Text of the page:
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Best Low-Sugar, Low-GI Foods for Balanced Blood Sugar

Balancing blood sugar isn’t just something that diabetics have to worry about. Your blood sugar naturally rises and falls throughout the day, but if it fluctuates too much, you could be facing diabetic ketoacidosis, hypoglycemia, or hyperglycemia.

Hypoglycemia is the condition of having low blood sugar, which can result in extreme dizziness. Meanwhile, Hyperglycemia occurs when your blood sugar is more than 240 mg/dL and is treated with diet, exercise, and medications.

Photo credit: Mike Mozart via Flickr

Photo credit: Mike Mozart via Flickr

Balanced blood sugar keeps blood flowing to your organs. You can feel 100% healthy and still have an imbalance that could lead to heart attack, stroke, kidney failure, or blindness. Here are some ways to eat healthier to keep your blood sugars balanced all day long.

The Glycemic Index Diet

To address these health concerns, many health professionals recommend trying a glycemic index diet, which is a diet plan that’s based on how food affects your blood sugar. Each food is assigned a number based on how it affects blood sugar; however, it doesn’t take portion control or your calorie goals into account. Not only is this a helpful strategy as part of a diabetes treatment plan, but also if you want to start eating healthier meals and maintain a healthy weight.

Low GI foods are ranked between 1 and 55, medium GI foods between 56 and 69, and high GI foods 70 or higher. Foods with low numbers help control appetite better and reduce your risk of insulin resistance as well.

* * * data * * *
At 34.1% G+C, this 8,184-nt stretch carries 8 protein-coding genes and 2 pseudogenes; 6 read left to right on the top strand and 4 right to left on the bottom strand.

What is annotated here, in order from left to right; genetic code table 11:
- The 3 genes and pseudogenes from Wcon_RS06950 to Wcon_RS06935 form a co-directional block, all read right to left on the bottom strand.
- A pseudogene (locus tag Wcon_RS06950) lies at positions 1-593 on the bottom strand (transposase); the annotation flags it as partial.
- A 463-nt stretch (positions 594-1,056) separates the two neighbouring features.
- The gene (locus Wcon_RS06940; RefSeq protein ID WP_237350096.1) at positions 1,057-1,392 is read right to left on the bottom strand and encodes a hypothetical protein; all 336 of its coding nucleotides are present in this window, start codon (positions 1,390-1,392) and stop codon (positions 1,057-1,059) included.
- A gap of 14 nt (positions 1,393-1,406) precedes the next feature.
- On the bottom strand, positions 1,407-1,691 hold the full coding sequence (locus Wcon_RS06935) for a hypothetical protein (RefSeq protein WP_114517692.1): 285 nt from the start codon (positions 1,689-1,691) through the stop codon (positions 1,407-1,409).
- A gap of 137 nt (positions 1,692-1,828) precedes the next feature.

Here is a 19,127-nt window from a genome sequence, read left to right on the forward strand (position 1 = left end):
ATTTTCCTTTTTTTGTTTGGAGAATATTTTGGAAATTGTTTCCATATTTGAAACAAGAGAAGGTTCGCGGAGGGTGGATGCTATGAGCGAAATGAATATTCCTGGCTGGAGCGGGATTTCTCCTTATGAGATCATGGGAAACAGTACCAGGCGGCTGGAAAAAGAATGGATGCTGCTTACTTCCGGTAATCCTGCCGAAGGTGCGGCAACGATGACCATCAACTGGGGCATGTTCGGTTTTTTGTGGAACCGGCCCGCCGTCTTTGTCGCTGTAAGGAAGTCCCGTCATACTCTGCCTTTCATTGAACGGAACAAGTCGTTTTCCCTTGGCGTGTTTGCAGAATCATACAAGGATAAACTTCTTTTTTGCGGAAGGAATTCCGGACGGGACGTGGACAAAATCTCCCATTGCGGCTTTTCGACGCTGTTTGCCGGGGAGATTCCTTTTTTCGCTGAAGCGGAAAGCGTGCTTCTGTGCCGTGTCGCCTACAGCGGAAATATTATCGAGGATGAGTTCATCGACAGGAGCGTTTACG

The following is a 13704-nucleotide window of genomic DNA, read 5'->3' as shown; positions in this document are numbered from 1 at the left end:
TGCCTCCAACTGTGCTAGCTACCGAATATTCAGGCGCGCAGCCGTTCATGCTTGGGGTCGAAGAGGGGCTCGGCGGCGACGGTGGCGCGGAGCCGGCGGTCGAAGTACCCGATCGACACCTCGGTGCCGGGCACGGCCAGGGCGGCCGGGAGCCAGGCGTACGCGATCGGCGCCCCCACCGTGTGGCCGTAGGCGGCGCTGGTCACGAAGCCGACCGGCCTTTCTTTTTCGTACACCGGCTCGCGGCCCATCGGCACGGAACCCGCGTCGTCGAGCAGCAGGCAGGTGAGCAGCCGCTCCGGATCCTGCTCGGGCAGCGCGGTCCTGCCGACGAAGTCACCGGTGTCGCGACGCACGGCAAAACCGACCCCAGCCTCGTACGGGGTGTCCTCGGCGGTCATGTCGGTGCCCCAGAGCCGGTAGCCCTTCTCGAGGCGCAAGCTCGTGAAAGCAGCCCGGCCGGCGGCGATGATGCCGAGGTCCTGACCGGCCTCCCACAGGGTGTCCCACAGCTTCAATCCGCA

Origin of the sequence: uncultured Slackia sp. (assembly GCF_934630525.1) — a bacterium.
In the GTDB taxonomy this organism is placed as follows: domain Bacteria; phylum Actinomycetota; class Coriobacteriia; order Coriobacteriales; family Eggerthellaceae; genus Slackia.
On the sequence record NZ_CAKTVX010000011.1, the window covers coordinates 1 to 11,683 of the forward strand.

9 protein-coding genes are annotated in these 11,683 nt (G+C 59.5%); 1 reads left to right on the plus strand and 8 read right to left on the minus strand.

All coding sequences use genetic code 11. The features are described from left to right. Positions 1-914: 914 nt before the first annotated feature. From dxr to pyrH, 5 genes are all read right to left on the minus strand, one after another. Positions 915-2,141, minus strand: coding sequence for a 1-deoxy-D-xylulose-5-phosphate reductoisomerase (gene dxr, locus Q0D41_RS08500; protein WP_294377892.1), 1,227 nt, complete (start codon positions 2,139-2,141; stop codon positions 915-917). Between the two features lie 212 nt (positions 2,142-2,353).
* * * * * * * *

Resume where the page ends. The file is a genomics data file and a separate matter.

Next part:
Natural Low-Sugar, Low-GI Foods

The University of Sydney has a helpful tool for determining the glycemic index for your favorite foods. Here are some of the best low-sugar and low-GI foods that you should eat more of if you’re concerned about blood sugar fluctuations.

  • Carrots – 1 raw carrot has a GI value of 35
  • Oatmeal – a serving of multigrain oatmeal has a GI of 55
  • Apples – 1 raw apple has a GI of 40
  • Legumes – a serving of legumes has a GI of 18
  • Lentils – a serving of lentils has a GI of 29
  • Hummus – a very low GI of just 6
  • Low-Fat, Sugar-Free Yogurt – one type of soy yogurt has a GI of 34
Photo credit: Breville USA via Flickr

Photo credit: Breville USA via Flickr

Some so-called superfoods, such as chia seeds and goji berries, are also great to try if you’re experimenting with a glycemic index diet. High GI foods to avoid on this diet include instant white rice and white baked potatoes. As alternatives to these foods, try wild rice and sweet potatoes instead.

If you love to cook, check out these resources for low-GI recipes that you can make at home:

Other Tips for Controlling Blood Sugar

Fortunately, you can reduce your risk of diabetes by practicing good blood sugar control. But of course, keeping your blood sugar in check involves more than just what you eat.

Here are some tips for maintaining blood sugar control and avoiding preventable health problems down the road.

  • Maintain a healthy weight and lose a few pounds if you need to
  • Exercise at least 30 minutes per day
  • Take essential medications as prescribed
  • Avoid alcohol or drink in moderation with meals
  • Eat about 6 smaller meals throughout the day instead of 3 large ones
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